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Lung Cancer


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If You or a Loved One Has Non Small Cell Lung Cancer, Here Are 11 Effective, Natural Strategies to Treat and Defeat This Deadly Disease

A diagnosis of cancer, or even being told of a suspicion of cancer, can make you feel extremely fearful. You reflect on friends or family who died of cancer or of celebrities with cancer that died. (Other than Suzanne Somers who went alternative, survived, thrived and wrote a book about it.) Even TV shows or movies featuring someone with cancer always have them dying at the end.

So it’s no wonder research shows that cancer is the most feared disease in the world -- and the most feared word in the English language. How could it not be? Dying a painful death, poisoned by chemotherapy, burned by radiation, cut open and having your lung cut into, is not the way you want to go.

It may not be so fearful if youve been told to come here to read this information by someone who beat their cancer while using the cancer fighting strategies covered on this website. Otherwise, it’s no wonder that you’re afraid and skeptical. How could you not be?

In fact, the knowledge in this report is at such odds with what your doctor tells you about cancer, most people reading this page will not go on to read this entire report. It sounds too good to be true.

So one of the biggest issues that you have to wrap your mind around is the obvious thought, “If the information in this report, and the supplements recommended, are so good, why isn’t everyone using them.”

It’s a good question. The answer at its most fundamental level is money and secondarily, that it takes a great deal of time for new ways to fight disease to be accepted. Dr. Samuel S. Epstein writes about this in several books which you may want to read. He is an internationally recognized authority on the causes of cancer, particularly carcinogen exposure from food, air, water, household products, cosmetics, prescription drugs or industrial carcinogens in the workplace.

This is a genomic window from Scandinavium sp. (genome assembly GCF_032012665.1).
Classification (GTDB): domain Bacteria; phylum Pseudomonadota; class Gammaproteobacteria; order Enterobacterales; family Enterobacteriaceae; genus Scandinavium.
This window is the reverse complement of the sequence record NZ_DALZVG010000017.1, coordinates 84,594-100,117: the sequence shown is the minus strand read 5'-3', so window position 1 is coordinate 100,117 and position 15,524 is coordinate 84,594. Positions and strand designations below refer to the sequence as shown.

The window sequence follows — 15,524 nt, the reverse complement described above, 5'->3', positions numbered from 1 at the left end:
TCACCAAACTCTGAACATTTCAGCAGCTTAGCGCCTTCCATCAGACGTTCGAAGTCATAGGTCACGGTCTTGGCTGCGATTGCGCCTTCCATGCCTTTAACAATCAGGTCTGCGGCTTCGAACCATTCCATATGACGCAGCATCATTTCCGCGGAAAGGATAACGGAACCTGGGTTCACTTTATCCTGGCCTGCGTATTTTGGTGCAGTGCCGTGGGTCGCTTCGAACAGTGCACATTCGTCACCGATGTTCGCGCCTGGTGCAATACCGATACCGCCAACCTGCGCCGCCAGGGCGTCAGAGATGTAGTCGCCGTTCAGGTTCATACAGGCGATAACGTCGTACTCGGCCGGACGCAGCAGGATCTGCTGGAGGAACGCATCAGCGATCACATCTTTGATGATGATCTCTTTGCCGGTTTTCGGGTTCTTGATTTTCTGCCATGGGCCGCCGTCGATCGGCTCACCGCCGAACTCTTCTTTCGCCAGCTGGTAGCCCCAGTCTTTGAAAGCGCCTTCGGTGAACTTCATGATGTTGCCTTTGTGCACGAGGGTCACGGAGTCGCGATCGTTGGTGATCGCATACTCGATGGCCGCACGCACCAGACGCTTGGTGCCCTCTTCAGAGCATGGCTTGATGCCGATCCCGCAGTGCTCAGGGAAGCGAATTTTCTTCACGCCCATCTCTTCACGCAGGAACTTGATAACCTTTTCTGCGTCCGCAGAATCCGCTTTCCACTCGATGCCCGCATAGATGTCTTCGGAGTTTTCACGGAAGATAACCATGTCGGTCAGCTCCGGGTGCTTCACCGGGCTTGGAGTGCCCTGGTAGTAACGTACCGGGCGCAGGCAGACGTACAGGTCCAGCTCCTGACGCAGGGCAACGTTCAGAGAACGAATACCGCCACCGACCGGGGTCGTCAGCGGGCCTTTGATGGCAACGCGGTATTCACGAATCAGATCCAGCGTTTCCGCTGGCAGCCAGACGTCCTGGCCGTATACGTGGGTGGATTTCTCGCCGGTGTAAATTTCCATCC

It may take quite a bit to get to the point where you realize that just doing what your doctors put you through is not adequate. Unfortunately, for many people this point comes at the end, when it is clear that medicine has failed and they are dying a painful and slow death.

It doesn’t have to be this way. One reason we make this report as long as we do is that the more you understand, the more ways you learn to beat cancer, the more testimonials you read, the more this will sink into you.

So the first thing I want to communicate to you is that there is hope. In fact, there is a whole lot of hope. The overwhelming feedback from our research is that when the right actions are taken, even aggressive, tough cancers can be defeated.

Symptoms of lung cancer include cough, coughing up blood or rusty-colored phlegm, fatigue, unexplained weight loss, recurrent respiratory infections, hoarseness, new wheezing, and shortness of breath.

A new cough in a smoker or a former smoker should raise concern for lung cancer.

A cough that does not go away or gets worse over time.

Coughing up blood (hemoptysis) occurs in a significant number of people who have lung cancer. Any amount of coughed-up blood should be evaluated by a health care provider.

Pain in the chest area is a symptom in about one fourth of people with lung cancer. The pain is dull, aching, and persistent.

Shortness of breath usually results from a blockage in part of the lung, collection of fluid around the lung (pleural effusion), or the spread of tumor through the lungs.

Wheezing or hoarseness may signal blockage or inflammation in the lungs that may go along with cancer.

Repeated respiratory infections, such as bronchitis or pneumonia, can be a sign of lung cancer.

Symptoms of metastatic cancer depend on the extent and location of the cancer spread. About 30-40% of people with lung cancer have some symptoms or signs of metastatic disease. Lung cancer most often spreads to the liver, the bones, and the brain.

Metastatic lung cancer in the liver may cause yellowing of the skin and eyes (jaundice) but it may not cause any noticeable symptoms at the time of diagnosis.